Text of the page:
The usual labyrinthine search through the internet and a little trial and error has led to solve the Zoom Slider problem and I am now able to scroll using it. The solution is as follows:

    Summary:

    (i) Discover the keycodes generated by moving the Zoom Slider.
    (ii) Map the keycodes (greater than 255) to vacant values below 255.
    (iii) Bind the mapped keycodes to mouse scroll events.

    Details:

    Install evtest
    Code:
    sudo apt-get install evtest
    Discover the device node for the Ergonomic Keyboard
    Code:
    ls -l /dev/input/by-id
    The output will contain a symlink to the event number corresponding to the Ergonomic keyboard. For example when I run it:

    Code:
    total 0
    lrwxrwxrwx 1 root root  9 2011-09-29 15:01 usb-Logitech_USB_Receiver-event-kbd -> ../event5
    lrwxrwxrwx 1 root root  9 2011-09-29 15:01 usb-Logitech_USB_Receiver-event-mouse -> ../event6
    lrwxrwxrwx 1 root root  9 2011-09-29 15:01 usb-Logitech_USB_Receiver-mouse -> ../mouse1
    lrwxrwxrwx 1 root root 10 2011-09-29 15:01 usb-Microsoft_Natural®_Ergonomic_Keyboard_4000-event-kbd -> ../event10
    So on my computer the Ergonomic keyboard resides at /dev/input/event10. The number X in /dev/input/eventX will be different for each setup.

    Now use evtest to find the keycodes for the Zoom Slider
    Code:
    sudo evtest /dev/input/event10
    This will generate a list of all the keycodes for the device and some of the common mappings. You can look at the output to find vacant keycodes. A small sample of the output:

    Code:
        Event code 192 (F22)
        Event code 193 (F23)
        Event code 194 (F24)
        Event code 206 (Close)
        Event code 207 (Play)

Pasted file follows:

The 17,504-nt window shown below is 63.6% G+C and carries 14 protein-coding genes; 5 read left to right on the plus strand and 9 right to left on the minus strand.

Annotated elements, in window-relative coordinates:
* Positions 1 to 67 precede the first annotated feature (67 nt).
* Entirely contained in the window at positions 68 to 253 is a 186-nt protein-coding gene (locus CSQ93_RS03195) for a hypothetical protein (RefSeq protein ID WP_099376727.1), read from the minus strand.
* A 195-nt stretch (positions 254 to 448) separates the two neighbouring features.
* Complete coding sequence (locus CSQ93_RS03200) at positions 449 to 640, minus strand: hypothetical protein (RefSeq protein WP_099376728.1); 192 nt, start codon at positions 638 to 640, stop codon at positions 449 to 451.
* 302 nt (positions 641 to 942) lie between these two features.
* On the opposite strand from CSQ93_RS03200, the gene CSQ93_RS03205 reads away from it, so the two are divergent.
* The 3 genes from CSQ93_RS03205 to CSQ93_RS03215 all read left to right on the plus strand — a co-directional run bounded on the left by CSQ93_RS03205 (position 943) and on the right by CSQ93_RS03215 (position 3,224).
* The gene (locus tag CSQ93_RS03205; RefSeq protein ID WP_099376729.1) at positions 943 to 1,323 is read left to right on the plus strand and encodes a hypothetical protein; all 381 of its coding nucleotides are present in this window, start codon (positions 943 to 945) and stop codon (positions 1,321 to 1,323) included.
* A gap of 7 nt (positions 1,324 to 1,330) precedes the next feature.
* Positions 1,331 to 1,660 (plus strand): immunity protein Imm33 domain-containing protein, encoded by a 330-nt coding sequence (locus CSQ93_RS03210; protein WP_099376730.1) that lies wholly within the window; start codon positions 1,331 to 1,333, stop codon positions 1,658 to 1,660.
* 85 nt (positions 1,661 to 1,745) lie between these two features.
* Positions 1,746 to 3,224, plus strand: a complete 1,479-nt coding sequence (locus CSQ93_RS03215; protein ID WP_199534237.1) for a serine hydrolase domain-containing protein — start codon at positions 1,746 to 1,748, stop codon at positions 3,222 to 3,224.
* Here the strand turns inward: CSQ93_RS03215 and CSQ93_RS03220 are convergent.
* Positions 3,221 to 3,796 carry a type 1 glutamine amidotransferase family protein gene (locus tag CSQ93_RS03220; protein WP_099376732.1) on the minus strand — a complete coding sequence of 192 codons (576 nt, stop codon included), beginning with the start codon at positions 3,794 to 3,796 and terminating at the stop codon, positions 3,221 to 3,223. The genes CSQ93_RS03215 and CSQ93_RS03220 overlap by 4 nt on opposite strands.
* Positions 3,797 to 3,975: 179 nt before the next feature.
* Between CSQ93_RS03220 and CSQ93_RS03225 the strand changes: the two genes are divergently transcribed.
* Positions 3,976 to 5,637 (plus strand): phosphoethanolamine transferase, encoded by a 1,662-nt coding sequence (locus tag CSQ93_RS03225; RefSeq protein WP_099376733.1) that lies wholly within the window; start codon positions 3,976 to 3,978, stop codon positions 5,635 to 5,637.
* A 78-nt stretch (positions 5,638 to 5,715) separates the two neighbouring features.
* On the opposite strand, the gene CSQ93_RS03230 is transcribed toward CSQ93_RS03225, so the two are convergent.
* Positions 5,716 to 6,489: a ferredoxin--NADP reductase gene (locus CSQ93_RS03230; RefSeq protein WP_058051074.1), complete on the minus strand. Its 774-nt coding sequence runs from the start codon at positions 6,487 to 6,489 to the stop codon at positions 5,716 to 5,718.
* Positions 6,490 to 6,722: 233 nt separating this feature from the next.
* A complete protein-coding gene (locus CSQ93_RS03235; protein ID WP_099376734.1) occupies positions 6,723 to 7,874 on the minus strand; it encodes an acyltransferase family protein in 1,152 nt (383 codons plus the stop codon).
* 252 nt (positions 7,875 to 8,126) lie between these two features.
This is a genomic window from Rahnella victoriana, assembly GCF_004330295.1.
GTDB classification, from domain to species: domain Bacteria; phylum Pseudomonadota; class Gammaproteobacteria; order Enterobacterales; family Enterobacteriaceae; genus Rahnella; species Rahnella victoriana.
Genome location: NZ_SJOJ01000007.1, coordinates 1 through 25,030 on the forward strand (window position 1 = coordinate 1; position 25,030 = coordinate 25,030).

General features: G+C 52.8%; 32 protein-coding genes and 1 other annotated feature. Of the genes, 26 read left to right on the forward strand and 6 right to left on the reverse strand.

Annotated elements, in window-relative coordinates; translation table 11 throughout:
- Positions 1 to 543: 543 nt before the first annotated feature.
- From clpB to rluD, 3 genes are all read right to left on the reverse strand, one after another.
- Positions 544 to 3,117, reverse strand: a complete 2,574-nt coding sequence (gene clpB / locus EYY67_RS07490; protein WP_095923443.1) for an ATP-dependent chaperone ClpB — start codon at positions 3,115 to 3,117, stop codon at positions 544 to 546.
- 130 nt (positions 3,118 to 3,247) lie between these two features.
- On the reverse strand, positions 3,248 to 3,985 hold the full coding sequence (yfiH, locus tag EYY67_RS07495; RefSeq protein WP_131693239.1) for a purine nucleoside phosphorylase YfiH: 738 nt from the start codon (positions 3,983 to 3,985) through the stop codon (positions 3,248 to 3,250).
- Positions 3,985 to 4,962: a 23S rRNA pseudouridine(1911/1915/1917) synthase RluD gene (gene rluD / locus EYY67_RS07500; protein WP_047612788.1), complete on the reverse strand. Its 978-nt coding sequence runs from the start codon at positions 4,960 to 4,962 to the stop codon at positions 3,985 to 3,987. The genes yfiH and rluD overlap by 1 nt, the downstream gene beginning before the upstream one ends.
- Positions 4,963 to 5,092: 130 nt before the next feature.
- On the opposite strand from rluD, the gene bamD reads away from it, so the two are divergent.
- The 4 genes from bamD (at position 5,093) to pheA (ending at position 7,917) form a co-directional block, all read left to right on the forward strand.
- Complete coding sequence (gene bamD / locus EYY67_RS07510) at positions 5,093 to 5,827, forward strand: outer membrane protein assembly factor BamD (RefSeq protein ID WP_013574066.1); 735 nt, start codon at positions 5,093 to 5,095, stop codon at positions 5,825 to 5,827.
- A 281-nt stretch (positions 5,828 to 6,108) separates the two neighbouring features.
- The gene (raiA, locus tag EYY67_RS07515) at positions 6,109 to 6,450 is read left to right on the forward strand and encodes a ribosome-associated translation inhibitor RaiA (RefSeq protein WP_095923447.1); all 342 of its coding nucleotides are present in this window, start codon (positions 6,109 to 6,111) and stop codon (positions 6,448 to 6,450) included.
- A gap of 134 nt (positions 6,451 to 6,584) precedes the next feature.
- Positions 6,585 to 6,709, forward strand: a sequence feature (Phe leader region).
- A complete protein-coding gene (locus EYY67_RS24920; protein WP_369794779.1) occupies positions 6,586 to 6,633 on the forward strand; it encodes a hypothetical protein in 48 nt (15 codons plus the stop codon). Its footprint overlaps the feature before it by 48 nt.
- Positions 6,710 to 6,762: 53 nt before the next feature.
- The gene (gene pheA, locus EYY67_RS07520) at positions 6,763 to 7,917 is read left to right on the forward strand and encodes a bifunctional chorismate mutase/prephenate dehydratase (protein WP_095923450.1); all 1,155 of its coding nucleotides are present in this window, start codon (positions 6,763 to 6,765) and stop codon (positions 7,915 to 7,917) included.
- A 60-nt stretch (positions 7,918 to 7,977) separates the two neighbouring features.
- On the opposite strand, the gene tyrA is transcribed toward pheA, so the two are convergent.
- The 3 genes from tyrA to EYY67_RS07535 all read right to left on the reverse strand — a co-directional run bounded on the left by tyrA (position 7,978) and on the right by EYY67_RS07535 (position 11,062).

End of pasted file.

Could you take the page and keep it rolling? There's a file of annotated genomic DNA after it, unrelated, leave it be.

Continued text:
Event code 208 (Fast Forward)
    I chose to use keycodes 193 and 194 for remapping since I don't have F23 and F24 (function keys) on my system.

    While evtest is running pressing any key on the keyboard will display information about said key. Pushing the Zoom Slider up displays
    Code:
    Event: time 1318494418.113457, type 4 (Misc), code 4 (ScanCode), value c022d
    Event: time 1318494418.113487, type 1 (Key), code 193 (F23), value 1
    Pushing the Zoom Slider down displays
    Code:
    Event: time 1318494466.969461, type 4 (Misc), code 4 (ScanCode), value c022e
    Event: time 1318494466.969478, type 1 (Key), code 194 (F24), value 1
    Press Ctrl+C to exit evtest. We are interested in the values that start with c, so Zoom Up has value c022d and Zoom Down has value c022e. Note that the keycodes are 418 and 419, that is greater than 255, which is why they cannot be accessed directly (practically this means the Zoom Slider is not detected by 'xev').


    The next step is to map these keycodes to the vacant ones (193 and 194) below 255. This involves the implementation of a udev rule. The first step is create a keymap file.

    I created an empty file named 'microsoft-ergonomic-keyboard' in the folder /lib/udev/keymaps and entered the following lines in to it
    Code:
    0xC022D 0xC1 # Zoom Up which we wish to be Scroll up
    0xC022E 0xC2 # Zoom Down which we wish to be Scroll down
    0xC1 and 0xC2 are the vacant codes 193 and 194 in hexadecimal. We need to implement a udev rule that implements the remapping laid out in the file we have just created. The udev rule needs to be applied to the Ergonomic Keyboard only so we must do a little research.

    Code:
    ls -l /sys/class/input/event10
    gives us
    Code:
    lrwxrwxrwx 1 root root 0 2011-10-13 03:42 /sys/class/input/event10 -> ../../devices/pci0000:00/0000:00:1d.3/usb5/5-1/5-1:1.1/input/input10/event10
    We have used the /sys/class folder to find the location of the Ergonomic Keyboard (which we know to reside at /dev/input/event10) in the sysfs tree. This location will be used to get udev attributes we will need to construct the necessary udev rule.

    Code:
    udevadm info -a -p /devices/pci0000:00/0000:00:1d.3/usb5/5-1/5-1:1.1/input/input10/event10
    The output displays the udev attributes of the device and all its parents. Part of the output follows:

    Code:
    ...
      looking at device '/devices/pci0000:00/0000:00:1d.3/usb5/5-1/5-1:1.1/input/input10/event10':
        KERNEL=="event10"
        SUBSYSTEM=="input"
        DRIVER==""
    ...
     looking at parent device '/devices/pci0000:00/0000:00:1d.3/usb5/5-1':
        KERNELS=="5-1"
        ...
        ATTRS{manufacturer}=="Microsoft"
    ...
    Our task is to use a combination of the attributes of the device itself and no more than one of its parents to uniquely identify the device (the Ergonomic keyboard) regardless of where (which USB port) and when it is connected. I chose to use SUBSYSTEM=="input" and ATTRS{manufacturer}=="Microsoft".